Published On May 27, 2020
NATIONWIDE, THE PRACTICE OF THE HOSPITAL AUTOPSY is at historic lows, performed on fewer than one in 20 patients. The procedure is most frequently performed when a death is related to a crime or is otherwise suspicious, and in many cases those are performed by medical examiners, who are sometimes but not always physicians. A growing number of academic institutions, however, are trying to bring the procedure back into the fold to fulfill one of its core historic roles—as a source of discovery.
The resurgence owes a lot to a model called the rapid research autopsy. In this approach, normal and diseased tissue samples are obtained within hours of a patient’s death, rather than the 12 to 48 hours for a traditional autopsy. Pathologists, oncologists and technicians work together to extract targeted, predetermined samples of tissue. These can be immediately cultured to create living cell lines, preserved in liquid nitrogen or in paraffin blocks or, in some cases, implanted in animal models.
This approach has been especially helpful in studying cancer. Researchers can sample large volumes of tissue from different areas of the body, gaining clues about how a cancer changes as it spreads. “We can’t do all the science we need on a small biopsy,” says Jody Hooper, a physician who runs the rapid research autopsy program at Johns Hopkins Medicine. “The rapid autopsy gives us the opportunity to compare different sites and different time points of a tumor.”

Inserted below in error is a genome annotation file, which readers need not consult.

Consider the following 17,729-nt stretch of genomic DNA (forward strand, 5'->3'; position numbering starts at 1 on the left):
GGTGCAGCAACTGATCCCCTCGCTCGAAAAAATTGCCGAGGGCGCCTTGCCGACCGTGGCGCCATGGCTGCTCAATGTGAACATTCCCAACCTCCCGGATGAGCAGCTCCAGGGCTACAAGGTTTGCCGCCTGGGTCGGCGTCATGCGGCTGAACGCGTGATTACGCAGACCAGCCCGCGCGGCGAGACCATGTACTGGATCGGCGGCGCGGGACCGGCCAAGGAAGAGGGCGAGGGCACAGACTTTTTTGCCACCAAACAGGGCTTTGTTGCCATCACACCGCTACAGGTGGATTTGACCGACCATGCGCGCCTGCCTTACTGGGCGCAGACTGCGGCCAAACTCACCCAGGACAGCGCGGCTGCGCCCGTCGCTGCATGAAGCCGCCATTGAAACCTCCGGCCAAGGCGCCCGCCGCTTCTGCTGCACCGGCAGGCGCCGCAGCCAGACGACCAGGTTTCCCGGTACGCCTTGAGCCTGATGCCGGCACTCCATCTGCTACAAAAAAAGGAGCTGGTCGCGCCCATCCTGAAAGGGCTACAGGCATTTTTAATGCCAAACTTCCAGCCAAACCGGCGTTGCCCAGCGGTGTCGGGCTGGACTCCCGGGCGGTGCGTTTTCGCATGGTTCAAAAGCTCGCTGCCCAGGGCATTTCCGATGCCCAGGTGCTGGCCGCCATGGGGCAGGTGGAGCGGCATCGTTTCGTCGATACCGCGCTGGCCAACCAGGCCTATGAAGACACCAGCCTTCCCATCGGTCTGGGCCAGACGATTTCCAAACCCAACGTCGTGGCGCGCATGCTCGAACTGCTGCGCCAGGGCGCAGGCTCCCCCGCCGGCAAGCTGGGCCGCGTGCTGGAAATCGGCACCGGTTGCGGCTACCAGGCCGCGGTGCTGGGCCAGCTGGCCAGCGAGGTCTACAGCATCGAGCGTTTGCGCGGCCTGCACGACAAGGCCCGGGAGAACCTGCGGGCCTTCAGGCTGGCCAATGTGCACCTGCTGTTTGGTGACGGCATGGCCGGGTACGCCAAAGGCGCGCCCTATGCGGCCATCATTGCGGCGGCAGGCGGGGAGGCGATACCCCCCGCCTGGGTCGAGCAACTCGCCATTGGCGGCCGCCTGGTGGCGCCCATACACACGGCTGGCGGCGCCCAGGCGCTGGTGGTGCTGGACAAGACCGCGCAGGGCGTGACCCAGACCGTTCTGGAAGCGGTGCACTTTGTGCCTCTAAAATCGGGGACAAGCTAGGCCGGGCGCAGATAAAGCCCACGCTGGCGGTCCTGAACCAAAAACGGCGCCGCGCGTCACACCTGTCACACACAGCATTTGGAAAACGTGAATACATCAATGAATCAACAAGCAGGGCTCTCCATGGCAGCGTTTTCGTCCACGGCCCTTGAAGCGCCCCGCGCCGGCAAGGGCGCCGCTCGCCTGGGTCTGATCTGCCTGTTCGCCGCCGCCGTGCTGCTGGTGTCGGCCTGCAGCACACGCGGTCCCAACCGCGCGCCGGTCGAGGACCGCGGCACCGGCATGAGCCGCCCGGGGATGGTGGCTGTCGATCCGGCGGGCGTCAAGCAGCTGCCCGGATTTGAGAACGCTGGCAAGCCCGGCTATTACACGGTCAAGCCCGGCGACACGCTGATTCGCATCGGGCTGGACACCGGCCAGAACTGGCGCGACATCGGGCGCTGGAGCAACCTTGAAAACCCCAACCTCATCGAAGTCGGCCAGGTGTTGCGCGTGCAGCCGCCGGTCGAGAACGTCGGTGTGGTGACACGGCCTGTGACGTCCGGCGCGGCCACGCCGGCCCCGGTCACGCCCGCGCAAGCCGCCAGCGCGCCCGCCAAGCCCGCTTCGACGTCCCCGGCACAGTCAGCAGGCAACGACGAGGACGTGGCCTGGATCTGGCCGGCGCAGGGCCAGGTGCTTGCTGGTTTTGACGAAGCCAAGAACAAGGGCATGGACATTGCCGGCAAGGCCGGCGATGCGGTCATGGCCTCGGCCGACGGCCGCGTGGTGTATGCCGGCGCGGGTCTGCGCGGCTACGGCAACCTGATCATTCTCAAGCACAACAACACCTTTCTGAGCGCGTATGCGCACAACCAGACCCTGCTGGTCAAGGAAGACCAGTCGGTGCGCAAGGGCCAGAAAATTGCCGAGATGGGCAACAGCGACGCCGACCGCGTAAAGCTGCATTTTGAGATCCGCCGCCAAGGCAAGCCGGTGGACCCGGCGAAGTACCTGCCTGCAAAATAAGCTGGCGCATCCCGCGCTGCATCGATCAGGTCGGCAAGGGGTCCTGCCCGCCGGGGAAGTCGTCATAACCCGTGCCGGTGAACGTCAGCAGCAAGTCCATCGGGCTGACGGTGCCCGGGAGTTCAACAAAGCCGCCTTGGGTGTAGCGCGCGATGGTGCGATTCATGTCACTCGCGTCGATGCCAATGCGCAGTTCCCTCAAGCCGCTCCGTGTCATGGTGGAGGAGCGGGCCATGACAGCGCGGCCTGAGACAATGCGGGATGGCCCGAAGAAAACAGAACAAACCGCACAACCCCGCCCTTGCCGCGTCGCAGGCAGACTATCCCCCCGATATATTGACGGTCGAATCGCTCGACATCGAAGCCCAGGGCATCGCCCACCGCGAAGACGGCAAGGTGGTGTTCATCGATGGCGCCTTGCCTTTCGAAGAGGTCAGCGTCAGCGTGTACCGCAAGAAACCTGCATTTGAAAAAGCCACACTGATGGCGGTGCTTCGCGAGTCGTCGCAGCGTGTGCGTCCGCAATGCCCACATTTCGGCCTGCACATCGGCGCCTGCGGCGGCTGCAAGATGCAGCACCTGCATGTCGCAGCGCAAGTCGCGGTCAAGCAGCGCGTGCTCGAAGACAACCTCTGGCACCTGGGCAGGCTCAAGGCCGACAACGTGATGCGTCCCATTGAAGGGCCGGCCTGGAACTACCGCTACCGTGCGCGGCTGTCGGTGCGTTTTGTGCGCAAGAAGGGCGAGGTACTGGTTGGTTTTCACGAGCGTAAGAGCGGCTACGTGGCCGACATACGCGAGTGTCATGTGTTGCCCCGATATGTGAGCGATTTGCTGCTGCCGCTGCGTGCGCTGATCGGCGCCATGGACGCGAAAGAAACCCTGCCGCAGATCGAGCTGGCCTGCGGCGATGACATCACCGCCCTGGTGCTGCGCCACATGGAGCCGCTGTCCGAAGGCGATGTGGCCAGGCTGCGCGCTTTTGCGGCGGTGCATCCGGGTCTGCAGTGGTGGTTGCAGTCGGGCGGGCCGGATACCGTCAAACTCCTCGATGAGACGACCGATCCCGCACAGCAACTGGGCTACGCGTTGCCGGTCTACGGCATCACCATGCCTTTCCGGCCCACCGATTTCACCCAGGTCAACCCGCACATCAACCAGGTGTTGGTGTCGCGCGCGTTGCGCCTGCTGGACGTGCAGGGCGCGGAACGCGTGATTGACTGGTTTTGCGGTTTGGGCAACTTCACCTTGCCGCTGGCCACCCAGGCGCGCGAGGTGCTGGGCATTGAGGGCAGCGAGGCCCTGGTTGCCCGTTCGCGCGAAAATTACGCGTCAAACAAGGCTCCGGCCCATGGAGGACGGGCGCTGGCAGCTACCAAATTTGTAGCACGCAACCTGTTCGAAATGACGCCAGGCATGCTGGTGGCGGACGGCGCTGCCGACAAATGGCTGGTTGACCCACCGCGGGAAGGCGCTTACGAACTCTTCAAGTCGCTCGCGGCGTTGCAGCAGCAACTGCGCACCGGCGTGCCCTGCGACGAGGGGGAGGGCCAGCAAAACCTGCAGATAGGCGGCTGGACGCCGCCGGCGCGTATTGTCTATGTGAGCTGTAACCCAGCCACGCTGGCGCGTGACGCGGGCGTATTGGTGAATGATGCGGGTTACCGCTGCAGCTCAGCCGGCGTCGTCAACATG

Hooper wrote an article in Cancer that outlined recent insights from rapid autopsies. Different studies have looked at a range of cancer types and helped researchers trace the origins of a particular case from an initial founder cell to the development of metastases, showing exactly where and sometimes how resistance to a treatment takes hold.
James Stone, a physician who heads autopsy services at Massachusetts General Hospital, notes that the approach can have very practical applications. A team from Mass General Cancer Center recently used the process to identify, for the first time, specific genetic mutations that contributed to resistance to a promising group of targeted cancer drugs.
Autopsies have also stepped up in another way in 2020: Stone is currently performing them on those who have died from COVID-19. His lab is providing these COVID-19 infected tissues to laboratories throughout the Boston area, where some of the most concentrated research on the pandemic is located. “They are going to be vital for understanding the complications of the virus,” says Stone. Laboratories around the world are piecing together how the disease progresses in the body and what systems—the gut, kidneys, heart and brain—it affects. “Core to this will be the lessons that these patients who succumb to COVID-19 can teach us,” he says.
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